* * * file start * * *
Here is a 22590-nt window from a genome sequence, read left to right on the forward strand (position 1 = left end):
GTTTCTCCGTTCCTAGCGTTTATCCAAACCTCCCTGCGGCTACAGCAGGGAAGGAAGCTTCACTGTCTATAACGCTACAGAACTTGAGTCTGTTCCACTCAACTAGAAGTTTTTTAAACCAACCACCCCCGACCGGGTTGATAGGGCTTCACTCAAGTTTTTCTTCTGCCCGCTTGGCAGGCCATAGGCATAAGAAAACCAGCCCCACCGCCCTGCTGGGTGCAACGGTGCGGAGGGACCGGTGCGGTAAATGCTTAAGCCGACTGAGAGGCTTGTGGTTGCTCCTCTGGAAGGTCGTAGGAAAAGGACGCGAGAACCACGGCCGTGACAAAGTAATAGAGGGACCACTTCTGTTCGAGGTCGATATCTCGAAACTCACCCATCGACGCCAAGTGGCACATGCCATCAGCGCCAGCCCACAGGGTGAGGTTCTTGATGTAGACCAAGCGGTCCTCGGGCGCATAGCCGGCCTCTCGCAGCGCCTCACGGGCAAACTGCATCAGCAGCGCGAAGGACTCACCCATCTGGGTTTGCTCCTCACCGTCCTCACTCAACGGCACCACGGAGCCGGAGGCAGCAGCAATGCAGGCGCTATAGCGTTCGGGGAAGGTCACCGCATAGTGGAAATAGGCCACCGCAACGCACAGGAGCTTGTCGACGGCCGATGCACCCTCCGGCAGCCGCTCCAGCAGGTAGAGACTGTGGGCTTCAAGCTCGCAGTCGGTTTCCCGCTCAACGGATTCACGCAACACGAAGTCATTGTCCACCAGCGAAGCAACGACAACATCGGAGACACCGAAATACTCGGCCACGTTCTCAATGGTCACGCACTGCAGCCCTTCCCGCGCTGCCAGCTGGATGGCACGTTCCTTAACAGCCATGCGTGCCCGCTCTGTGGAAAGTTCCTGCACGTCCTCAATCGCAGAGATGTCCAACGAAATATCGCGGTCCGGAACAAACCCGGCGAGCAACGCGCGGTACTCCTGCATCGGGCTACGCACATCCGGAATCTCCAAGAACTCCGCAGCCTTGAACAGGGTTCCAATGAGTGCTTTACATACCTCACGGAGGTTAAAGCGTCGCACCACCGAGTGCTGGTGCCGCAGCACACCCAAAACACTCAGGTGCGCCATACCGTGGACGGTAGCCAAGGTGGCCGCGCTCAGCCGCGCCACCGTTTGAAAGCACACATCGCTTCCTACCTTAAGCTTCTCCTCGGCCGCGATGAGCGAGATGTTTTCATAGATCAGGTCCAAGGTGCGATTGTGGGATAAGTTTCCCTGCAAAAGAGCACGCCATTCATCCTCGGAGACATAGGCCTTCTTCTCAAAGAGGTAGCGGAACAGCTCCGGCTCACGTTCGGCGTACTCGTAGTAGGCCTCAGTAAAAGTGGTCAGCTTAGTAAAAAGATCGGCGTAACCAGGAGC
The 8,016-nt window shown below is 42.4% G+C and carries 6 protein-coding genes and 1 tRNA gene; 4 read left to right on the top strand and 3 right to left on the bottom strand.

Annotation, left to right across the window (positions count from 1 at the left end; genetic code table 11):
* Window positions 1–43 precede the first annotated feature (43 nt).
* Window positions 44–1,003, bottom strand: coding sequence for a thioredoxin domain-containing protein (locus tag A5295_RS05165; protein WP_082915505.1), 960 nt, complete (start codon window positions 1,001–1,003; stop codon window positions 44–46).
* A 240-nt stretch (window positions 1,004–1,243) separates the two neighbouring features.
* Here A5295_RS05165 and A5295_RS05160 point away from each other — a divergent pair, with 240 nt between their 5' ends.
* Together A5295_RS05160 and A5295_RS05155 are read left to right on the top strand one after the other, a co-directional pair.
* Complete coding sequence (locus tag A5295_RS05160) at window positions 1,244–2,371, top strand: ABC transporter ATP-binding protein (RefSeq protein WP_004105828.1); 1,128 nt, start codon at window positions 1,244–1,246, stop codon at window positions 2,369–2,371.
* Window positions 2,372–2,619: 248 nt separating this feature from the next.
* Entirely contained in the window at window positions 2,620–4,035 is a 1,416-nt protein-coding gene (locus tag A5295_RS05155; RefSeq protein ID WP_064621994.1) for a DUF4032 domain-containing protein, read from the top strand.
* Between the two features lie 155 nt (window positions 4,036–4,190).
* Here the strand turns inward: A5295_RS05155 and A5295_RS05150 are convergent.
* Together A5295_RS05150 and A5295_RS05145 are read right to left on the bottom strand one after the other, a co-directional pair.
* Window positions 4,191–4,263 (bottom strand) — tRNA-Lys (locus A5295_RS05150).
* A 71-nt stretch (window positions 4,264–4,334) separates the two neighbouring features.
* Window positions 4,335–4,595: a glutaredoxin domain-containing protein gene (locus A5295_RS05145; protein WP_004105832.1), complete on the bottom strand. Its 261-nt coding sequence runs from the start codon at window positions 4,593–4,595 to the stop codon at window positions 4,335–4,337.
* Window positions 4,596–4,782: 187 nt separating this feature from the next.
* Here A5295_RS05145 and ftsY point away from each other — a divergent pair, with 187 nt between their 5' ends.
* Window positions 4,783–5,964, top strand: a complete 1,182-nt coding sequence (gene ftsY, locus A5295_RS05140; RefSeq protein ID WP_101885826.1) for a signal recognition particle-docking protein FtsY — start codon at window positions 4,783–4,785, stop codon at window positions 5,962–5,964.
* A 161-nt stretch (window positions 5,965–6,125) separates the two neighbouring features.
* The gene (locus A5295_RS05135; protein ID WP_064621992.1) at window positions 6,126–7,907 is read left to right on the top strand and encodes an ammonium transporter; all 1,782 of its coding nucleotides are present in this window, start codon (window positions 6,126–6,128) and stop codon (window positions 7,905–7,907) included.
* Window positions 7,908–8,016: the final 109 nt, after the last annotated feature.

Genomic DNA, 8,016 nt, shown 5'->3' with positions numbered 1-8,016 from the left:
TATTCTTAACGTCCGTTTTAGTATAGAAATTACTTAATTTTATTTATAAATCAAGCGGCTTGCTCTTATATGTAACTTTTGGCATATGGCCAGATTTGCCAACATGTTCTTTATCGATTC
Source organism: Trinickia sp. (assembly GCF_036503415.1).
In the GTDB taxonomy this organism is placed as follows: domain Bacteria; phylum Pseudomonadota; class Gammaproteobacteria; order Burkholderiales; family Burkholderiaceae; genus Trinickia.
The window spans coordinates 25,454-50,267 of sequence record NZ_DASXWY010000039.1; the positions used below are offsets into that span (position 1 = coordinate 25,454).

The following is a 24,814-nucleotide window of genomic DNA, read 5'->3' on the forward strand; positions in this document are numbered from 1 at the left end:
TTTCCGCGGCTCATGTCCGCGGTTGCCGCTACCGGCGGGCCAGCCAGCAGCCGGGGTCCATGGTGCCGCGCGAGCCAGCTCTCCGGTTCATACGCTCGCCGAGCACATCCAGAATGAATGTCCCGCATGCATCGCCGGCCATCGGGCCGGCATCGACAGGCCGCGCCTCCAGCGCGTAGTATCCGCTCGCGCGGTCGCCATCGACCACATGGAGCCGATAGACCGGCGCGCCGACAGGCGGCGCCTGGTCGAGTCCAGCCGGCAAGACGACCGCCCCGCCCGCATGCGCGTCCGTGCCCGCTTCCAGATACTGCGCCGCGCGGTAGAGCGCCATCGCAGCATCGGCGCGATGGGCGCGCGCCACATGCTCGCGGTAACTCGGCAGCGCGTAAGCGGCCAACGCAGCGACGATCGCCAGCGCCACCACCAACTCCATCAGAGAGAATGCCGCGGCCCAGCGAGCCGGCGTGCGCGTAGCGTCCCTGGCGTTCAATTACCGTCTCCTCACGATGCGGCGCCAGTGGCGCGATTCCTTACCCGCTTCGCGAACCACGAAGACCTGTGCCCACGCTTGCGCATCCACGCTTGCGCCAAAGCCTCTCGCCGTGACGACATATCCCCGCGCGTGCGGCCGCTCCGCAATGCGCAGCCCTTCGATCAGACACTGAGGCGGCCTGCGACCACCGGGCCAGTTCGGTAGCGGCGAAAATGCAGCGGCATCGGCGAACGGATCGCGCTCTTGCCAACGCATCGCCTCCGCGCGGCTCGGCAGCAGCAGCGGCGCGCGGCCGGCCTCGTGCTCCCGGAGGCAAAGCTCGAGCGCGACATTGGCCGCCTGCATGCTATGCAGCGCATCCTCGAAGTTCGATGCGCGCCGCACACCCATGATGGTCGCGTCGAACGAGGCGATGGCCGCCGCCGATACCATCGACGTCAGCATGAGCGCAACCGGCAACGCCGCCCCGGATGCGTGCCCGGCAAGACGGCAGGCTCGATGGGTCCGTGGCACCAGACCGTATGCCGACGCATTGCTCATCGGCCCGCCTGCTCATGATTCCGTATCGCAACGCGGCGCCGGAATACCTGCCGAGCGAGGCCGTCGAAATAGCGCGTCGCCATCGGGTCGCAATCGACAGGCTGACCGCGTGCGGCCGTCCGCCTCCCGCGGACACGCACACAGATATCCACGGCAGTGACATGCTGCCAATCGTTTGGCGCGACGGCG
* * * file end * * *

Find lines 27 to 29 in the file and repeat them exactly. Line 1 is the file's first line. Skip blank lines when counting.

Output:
Source organism: Trinickia sp. (assembly GCF_036503415.1).
In the GTDB taxonomy this organism is placed as follows: domain Bacteria; phylum Pseudomonadota; class Gammaproteobacteria; order Burkholderiales; family Burkholderiaceae; genus Trinickia.
The window spans coordinates 25,454-50,267 of sequence record NZ_DASXWY010000039.1; the positions used below are offsets into that span (position 1 = coordinate 25,454).